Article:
Explore the beautiful 'Sun Court' of Amenhotep III after dark.
Up until now, one of the few ancient heritage sites that remained open after dark was Luxor Temple.
That is about to change with the famed Valley of the Kings due to remain open after sunset from July 25.
Personally, I can't recommend Luxor Temple at night highly enough. The air is cooler, the city quieter, and the temple's columns, statues and walls beautifully lit. Apart from being simply stunning to look at, the lights also make many of the carved relief easier to see and read.
When the sun goes down, this is where you want to be: Amenhotep III’s famous peristyle court. It was once enclosed on three sides by double rows of towering columns in the form of bundled papyri. Because the plaza is completely open to the sky, it is known by the modern name, ‘Sun Court’.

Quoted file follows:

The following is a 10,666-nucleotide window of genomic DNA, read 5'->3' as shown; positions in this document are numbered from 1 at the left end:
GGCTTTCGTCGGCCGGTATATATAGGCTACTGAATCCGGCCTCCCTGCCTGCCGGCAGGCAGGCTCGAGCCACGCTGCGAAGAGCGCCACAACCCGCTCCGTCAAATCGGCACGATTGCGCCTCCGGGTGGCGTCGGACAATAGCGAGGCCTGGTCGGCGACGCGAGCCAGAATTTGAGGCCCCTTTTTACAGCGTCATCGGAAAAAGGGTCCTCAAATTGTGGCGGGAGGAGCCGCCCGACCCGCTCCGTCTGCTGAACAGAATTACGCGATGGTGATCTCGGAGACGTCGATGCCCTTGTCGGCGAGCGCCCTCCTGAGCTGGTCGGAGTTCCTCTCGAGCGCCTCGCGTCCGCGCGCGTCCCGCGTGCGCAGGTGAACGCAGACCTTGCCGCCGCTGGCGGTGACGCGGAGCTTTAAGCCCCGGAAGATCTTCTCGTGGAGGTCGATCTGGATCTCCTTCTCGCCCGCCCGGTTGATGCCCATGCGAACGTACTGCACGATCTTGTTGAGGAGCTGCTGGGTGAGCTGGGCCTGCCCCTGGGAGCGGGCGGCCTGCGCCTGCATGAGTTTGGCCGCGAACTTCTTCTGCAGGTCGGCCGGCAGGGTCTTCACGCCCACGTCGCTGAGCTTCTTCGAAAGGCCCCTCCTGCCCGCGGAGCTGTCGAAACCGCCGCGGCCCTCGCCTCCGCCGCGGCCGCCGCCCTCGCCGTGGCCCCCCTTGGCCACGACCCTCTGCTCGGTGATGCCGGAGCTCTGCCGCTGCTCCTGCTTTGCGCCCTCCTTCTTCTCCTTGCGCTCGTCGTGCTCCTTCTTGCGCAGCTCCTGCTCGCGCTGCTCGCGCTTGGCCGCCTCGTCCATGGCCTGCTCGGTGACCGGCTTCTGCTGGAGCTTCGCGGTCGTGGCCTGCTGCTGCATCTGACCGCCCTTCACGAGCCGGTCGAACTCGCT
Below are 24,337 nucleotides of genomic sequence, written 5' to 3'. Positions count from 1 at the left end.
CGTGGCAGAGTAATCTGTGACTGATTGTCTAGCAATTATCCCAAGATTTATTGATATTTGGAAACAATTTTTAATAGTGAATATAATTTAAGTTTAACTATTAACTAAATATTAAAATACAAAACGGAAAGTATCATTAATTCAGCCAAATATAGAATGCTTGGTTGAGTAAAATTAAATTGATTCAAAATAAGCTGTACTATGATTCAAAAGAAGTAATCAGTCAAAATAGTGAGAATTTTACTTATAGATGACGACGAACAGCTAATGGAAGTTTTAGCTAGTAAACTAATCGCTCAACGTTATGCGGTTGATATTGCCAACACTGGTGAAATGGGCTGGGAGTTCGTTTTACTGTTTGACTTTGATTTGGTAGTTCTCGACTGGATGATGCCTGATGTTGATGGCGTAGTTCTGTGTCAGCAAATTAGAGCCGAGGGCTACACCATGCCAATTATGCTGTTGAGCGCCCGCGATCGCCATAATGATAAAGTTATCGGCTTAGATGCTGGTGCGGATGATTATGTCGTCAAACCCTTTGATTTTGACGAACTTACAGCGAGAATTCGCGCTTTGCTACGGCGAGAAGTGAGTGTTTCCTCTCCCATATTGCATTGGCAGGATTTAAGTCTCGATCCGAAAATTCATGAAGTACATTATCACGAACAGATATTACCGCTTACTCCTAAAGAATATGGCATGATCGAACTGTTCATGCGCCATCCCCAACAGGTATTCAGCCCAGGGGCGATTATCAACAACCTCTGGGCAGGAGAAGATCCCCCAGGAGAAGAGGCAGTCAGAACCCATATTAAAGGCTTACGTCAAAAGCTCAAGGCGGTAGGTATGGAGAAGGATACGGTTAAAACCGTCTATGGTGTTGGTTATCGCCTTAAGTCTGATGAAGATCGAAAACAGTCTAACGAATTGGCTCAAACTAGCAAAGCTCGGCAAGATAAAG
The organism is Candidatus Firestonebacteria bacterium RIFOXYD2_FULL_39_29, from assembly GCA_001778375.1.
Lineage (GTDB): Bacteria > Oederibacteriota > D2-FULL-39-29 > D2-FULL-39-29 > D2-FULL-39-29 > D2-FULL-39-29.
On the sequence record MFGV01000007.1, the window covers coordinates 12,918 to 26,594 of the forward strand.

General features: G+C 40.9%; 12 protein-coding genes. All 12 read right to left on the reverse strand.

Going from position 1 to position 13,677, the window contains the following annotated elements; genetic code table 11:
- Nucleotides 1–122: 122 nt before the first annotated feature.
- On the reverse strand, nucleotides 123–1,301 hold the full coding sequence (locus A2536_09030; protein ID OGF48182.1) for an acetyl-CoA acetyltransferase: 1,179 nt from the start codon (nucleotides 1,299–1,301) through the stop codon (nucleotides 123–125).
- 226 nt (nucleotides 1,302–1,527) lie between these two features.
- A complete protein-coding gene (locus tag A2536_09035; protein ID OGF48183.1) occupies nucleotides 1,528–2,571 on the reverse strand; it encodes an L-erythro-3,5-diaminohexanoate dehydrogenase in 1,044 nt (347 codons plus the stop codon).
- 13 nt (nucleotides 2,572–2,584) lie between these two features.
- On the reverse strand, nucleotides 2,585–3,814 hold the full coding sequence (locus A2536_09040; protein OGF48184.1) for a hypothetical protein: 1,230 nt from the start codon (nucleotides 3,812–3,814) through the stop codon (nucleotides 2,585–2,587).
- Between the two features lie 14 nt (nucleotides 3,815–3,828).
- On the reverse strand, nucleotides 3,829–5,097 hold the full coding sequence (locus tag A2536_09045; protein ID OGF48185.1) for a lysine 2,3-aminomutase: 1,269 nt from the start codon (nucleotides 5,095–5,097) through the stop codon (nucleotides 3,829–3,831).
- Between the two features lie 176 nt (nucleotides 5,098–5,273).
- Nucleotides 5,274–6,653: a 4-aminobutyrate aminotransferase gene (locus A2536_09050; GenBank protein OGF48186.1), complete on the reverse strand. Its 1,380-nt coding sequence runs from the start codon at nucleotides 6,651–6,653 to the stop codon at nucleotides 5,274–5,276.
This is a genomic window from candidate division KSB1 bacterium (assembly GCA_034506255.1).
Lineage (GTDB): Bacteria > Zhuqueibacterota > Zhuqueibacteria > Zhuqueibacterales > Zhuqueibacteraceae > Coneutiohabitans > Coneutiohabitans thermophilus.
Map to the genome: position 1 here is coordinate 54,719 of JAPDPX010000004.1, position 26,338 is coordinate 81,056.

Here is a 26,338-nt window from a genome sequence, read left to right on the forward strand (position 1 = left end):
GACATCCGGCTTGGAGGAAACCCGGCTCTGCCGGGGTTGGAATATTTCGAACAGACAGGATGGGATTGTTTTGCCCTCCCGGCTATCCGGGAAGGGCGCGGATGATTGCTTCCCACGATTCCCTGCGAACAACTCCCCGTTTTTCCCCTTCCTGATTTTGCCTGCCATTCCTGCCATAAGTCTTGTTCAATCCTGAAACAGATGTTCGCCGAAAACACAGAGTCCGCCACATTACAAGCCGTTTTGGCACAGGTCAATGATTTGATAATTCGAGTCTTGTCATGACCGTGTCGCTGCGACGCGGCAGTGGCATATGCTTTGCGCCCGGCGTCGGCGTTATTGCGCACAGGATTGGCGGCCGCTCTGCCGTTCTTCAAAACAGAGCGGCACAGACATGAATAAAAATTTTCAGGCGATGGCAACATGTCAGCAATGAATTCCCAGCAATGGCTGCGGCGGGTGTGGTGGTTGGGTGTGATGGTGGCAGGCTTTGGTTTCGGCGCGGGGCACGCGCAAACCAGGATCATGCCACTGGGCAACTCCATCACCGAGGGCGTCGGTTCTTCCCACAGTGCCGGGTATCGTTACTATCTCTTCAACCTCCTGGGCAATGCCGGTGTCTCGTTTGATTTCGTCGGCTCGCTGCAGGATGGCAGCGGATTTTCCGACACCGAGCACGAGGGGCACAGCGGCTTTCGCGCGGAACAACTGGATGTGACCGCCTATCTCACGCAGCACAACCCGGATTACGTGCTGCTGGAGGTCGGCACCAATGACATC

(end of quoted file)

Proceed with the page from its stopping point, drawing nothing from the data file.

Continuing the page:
Today it is admired for its spare elegance, but in Amenhotep’s day, ca. 1380 BC, the spaces between the columns were filled with large sandstone statues of the king.
Beyond the court is Amenhotep’s great Colonnade, built as the new grand entrance to the Temple of Amun of the Opet. Sadly, the king didn’t live to see it finished. His grandson, Tutankhamun, took up the project and decorated the elegant open papyrus columns after the wayward reign of Tutankhamun’s father, Akhenaten.
Photo: Waleed Yassin